American news has a culture of rhetoric. People in that culture rehearse the "I'm really serious about this" tone, mannerisms, and gestures. They genuinely believe that "serious" delivery and well-distributed reports are the primary cause of public opinion. They think Trump was elected by mere propaganda and so they fight back with mere propaganda as if mere propaganda was the problem and its own solution. Now, it's more apparent than ever.
Since Trump announced, about 18 months ago, members of the "opinion class" have lived in a dream world that could not foretell the approaching train and cannot acknowledge the cause of the wreckage left when they wouldn't get off the tracks. And now, it seems that they think maintaining that dream will cast some magical, mind-control spell on the public.
Disassemble Wolff's comment, just as an example: "The economy is booming possibly because you’ll have someone who’s not capable of actually implementing any policies or regulation..." Since when did anyone in mainstream media believe that reducing government would help the economy? Then again, for people who think that rhetoric "trumps" results and that propaganda pulls rank over proof, such statements don't seem like a contradiction.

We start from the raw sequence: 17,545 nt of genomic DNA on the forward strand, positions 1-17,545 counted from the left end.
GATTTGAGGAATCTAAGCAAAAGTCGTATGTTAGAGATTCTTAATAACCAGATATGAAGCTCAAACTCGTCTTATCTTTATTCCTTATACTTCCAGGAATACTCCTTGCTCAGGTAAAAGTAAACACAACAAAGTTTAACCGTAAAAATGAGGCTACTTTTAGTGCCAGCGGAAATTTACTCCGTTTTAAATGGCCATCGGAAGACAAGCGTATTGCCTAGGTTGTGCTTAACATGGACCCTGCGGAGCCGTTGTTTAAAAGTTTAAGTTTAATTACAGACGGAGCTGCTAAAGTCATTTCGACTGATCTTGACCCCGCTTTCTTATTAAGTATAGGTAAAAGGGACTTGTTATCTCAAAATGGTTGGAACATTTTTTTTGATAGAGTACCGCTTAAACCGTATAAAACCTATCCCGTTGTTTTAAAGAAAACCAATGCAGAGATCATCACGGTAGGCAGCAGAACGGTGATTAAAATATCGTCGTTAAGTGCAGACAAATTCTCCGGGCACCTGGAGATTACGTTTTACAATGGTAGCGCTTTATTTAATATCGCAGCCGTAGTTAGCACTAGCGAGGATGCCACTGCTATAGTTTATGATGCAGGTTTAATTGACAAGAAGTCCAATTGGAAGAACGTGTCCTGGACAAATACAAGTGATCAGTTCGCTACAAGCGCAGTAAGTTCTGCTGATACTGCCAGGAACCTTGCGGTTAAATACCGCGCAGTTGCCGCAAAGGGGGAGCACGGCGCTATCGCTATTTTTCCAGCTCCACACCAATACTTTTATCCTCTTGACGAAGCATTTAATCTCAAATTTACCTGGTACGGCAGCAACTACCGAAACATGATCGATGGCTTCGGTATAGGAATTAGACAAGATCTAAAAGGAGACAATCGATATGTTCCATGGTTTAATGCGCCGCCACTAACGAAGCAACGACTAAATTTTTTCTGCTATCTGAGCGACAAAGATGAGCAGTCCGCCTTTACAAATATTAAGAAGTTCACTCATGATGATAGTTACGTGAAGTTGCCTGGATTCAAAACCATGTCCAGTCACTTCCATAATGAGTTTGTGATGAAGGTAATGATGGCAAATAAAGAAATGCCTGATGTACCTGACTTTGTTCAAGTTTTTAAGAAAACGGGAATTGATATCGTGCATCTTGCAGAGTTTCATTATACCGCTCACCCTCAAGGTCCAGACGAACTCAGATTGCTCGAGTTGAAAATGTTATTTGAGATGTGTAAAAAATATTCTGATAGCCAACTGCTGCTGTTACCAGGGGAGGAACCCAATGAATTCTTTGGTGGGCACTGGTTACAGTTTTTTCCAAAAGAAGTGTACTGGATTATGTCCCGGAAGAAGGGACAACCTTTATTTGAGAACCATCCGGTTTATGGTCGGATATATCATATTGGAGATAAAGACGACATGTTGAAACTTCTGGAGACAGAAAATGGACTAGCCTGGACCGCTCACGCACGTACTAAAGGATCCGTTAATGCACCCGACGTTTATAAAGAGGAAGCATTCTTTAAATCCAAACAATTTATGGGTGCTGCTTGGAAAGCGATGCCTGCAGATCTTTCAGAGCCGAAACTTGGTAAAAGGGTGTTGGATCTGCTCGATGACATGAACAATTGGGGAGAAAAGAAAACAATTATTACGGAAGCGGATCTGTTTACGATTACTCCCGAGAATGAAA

Take Jake Tapper's comment as he interrupted his guest, Stephen Miller: "I get it. There's one viewer that you care about right now and you're being obsequious... in order to please him." That video has been reposted and shared across the Internet, being viewed thousands of times just in the last day. No way was Miller speaking to only one audience member. Some may remember the incident for using big words many in the audience don't know, salacious and obsequious. But, few will notice that Tapper set a much more powerful precedent. By saying, "him," Jake Tapper is on well-viewed and -documented record as believing that it is not insulting to use the masculine pronoun when referring to an individual who could be of any gender. That also is a reversal from the mainstream mass media.
Then, low ratings in the NFL are being blamed on having too many games for fans to watch, even though the NBA has more games than people can watch and it's ratings are up through the roof. Since, as Wolff reports, the 25th Amendment is in discussion in so many places, perhaps it's time to speculate the hypothetical that the NFL protests could have been part of some conspiracy to raise NBA ratings. Merely discussing hypotheticals is all that matters for something to be worthy of reporting, right?
While the Left takes their turn objecting in their own way to the opposing agenda pushing through the White House, the Right are more interested in the mass media meltdown. At least that's how some people view it, but not everyone.